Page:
Sunday, 4 January 2015

J-Horror January: A Slit-Mouthed Woman (aka Carved) (aka Kuchisake-onna) (2007)

A Slit-Mouthed Woman (aka Carved) (aka Kuchisake-onna) (2007)
Director: Kôji Shiraishi
Starring: Eriko Satô, Haruhiko Katô, and Chiharu Kawai
Running Time: 90 min

  I'm very excited to see this because I've enjoyed the plotless but very graphic "Grotesque" and the creepy found footage ghost film, "Noroi: The Curse" and both were directed by Kôji Shiraishi.  He always brings something new to the table with his films and really pushes the boundaries at times, so I'm looking forward to seeing this.

  The children of the town are whispering about the slit-mouthed woman being seen in the park.  She is an urban legend, who wears a surgical mask to hide her carved up face and kidnaps children. To parents she an old ghost story but to the kids, she is very real.  After school, three boys hide out at the park to get a glimpse of her because the legend is that she roams the park at 5 o'clock looking for victims.
  Coincidentally, the whole town feels an underground tremor and the spirit of the slit-mouthed woman is released.  The boys are shocked to find that one of them is grabbed by the grotesque and monstrous woman!  The other two boys run away, leaving their compadre in the scissor wielding hands of this monstrous women.  When they return with the police, the boy is gone and the town starts looking for the lost boy in disbelief and fear.
  The schools impose a mandatory teacher walk home with their class rule and at the end of the day, Kyoto leads her class to their homes.  They arrive at the pick up spot and all the children are picked up, except for Mika, who is sad and is wearing a hospital mask.  When her mother finally arrives to pick her up, she refuses to go with her.  Kyoto tells the mom that she will spend some time with her and bring her home safe when she is happier.  Kyoto and Mika walk away and talk about why Mika is so upset.  Eventually, it comes out that Mika is wearing a mask because she is covering up a bruised mouth and she tells Kyoto that her mother beats her mercilessly.  Kyoto tries to make her feel better, but when Mika tells her that she hates her mother, Kyoto yells at her for saying horrible things about her mother.  Mika runs away and right into the arms of, you guessed it, the slit-mouthed woman!  Kyoto runs away and calls the police but Mika is gone by the time she gets back.  Can anyone stop this child abducting weirdo spirit and save any more kids from being abducted or is this evil entity unstoppable?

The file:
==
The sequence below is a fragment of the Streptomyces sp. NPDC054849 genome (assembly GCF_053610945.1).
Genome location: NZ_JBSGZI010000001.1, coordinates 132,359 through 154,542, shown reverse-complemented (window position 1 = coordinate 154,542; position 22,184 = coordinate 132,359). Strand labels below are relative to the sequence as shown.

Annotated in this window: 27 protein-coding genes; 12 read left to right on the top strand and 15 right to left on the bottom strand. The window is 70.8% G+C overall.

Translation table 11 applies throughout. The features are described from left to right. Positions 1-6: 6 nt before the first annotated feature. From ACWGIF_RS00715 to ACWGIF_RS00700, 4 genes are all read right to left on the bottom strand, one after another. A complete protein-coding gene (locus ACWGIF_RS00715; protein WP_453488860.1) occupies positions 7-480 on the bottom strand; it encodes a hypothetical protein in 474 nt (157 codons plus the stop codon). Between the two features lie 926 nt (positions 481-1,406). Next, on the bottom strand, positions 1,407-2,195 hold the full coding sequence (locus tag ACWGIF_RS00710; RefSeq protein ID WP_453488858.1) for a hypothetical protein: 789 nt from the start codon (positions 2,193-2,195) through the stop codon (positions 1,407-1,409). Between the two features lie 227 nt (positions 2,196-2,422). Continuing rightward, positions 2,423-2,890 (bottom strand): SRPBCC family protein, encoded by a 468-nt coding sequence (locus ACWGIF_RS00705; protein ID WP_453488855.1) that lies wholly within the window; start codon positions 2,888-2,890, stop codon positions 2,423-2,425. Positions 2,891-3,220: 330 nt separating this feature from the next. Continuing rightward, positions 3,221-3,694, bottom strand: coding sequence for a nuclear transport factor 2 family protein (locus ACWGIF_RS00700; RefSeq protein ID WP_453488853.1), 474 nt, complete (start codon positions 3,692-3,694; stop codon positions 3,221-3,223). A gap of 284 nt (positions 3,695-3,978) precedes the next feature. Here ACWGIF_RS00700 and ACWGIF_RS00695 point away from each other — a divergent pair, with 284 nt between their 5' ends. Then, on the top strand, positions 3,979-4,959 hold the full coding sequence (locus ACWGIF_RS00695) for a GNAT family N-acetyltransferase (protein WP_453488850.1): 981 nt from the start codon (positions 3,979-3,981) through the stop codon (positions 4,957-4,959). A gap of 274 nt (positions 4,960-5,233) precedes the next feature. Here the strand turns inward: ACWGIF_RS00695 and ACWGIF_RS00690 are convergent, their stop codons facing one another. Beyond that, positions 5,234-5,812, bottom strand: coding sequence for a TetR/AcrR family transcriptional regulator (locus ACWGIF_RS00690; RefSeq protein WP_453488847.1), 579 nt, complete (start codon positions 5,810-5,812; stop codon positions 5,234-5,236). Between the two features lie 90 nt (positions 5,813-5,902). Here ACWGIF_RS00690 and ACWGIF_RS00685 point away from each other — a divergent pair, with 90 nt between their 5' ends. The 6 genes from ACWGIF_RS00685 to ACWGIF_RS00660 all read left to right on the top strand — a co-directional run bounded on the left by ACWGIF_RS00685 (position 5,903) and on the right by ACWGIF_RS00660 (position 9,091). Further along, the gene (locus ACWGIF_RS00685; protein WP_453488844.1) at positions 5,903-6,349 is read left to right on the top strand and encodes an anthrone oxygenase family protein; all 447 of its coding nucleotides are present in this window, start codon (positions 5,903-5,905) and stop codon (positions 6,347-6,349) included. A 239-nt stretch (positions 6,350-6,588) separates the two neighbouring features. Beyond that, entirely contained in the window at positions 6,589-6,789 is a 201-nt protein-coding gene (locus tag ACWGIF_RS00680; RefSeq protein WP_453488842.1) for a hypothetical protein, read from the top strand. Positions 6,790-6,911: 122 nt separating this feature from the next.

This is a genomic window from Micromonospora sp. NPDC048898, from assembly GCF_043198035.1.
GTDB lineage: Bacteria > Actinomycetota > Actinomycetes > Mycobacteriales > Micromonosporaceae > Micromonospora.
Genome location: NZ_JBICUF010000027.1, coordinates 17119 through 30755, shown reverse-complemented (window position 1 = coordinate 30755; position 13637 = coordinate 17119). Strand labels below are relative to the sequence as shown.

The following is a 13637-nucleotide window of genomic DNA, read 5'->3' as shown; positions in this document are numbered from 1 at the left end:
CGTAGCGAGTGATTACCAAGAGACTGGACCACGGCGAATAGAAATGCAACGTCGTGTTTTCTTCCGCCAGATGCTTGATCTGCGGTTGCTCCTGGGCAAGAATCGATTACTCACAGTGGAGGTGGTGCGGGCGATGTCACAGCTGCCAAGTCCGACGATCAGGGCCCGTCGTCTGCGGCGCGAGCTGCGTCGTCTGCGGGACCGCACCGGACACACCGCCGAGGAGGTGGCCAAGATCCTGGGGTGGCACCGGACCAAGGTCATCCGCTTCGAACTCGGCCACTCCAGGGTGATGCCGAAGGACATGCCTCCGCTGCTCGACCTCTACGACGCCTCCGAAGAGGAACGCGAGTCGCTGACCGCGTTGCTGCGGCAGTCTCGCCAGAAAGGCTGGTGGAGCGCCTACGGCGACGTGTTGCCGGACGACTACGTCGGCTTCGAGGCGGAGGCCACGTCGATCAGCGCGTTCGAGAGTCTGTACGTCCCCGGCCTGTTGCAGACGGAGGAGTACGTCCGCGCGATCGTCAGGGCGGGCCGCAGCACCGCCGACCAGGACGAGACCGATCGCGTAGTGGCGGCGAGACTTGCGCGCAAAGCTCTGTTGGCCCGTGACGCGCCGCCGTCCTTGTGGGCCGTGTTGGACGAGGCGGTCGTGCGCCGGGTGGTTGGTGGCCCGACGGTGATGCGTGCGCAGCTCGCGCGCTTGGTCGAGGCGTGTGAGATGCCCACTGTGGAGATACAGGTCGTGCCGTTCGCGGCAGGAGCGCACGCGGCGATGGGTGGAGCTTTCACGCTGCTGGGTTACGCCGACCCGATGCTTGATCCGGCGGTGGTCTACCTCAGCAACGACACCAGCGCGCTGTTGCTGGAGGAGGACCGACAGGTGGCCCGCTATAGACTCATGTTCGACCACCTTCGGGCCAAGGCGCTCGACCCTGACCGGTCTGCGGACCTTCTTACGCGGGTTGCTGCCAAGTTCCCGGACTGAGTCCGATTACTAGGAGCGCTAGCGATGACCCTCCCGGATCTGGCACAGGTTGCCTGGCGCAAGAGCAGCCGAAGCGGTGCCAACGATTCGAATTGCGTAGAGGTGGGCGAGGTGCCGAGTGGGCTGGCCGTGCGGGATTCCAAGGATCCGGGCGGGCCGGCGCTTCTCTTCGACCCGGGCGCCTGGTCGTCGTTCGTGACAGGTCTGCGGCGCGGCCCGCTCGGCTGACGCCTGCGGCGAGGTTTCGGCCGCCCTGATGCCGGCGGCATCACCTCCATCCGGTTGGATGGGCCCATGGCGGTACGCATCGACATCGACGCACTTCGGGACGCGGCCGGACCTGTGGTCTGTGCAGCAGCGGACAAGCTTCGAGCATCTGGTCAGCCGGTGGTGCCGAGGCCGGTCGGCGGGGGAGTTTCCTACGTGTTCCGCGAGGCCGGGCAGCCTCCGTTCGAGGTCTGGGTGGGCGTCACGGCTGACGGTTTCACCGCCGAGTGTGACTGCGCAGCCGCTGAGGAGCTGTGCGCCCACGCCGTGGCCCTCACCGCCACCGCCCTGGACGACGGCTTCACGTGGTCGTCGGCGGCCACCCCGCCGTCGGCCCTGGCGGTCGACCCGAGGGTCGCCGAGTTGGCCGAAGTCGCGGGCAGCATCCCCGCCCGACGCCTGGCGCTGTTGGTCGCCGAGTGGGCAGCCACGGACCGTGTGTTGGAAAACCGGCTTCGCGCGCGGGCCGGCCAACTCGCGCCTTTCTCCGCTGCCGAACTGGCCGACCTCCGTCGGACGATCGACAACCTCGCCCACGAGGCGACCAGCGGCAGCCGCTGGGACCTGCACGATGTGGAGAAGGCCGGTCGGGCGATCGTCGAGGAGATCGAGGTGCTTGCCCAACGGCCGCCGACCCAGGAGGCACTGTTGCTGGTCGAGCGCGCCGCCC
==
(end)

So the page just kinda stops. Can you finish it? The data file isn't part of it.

I thought that this pretty well done.  Director Kôji Shiraishi (Occult, Shirome) takes a more modern urban legend and brings it to the big screen.  I like the look of the Slit-mouthed woman, it reminds me of Freddy Krueger a bit, probably the scissors and as the movie progresses, you learn that it is an evil spirit that transfers from body to body which is an interesting twist.
  Also, this may put the film in contention with some people that this evil spirit focuses on killing or hurting children.  However, Kôji Shiraishi is staying true to the legend and handles these scenes somewhat delicately and with as much taste as possible.  You have to remember that this is a horror movie and bad things will happen to the characters.

  As for issues, there are a couple.  In the story, Kyoto eventually works with another teacher, Noboru to find Mika and when they have an idea of what is actually happening and where, they don't contact the police.  They just head off to fight the evil spirit on their own, without telling anyone where they are going.  I don't know why they would do that.  Wouldn't they want the help from the police or anybody else to help save Mika and wouldn't it be better if someone knew where they were going so, they didn't just disappear.  I could see if this was in the 80's and there wasn't a phone around but it's not, so just pick up your cell phone and let somebody know what's happening.  It's a small thing but it still irked me.
  Also, there seems to be a general theme on child abuse that could have been taken to another level.  Maybe the fact that the slit-mouthed woman is choosing these children is to punish the parents for their abusive behavior towards their kids, instead of just having the malevolent spirit kidnapping random kids.  Again, it doesn't hamper the enjoyment of the film but it would be a more interesting take and would allow the story to be clearer as to the killers motivations.

  This isn't my favourite Kôji Shiraishi film but it is still an enjoyable watch.  It's a somewhat decent story that drifts a bit but gets pulled back together at the end.  He handles the themes well and there is still enough scary business for even the most harden horror fan.  So if you're looking for films on urban legends, watch this and you'll be seeing ladies with surgical masks and scissors everywhere and older your children closer to you.


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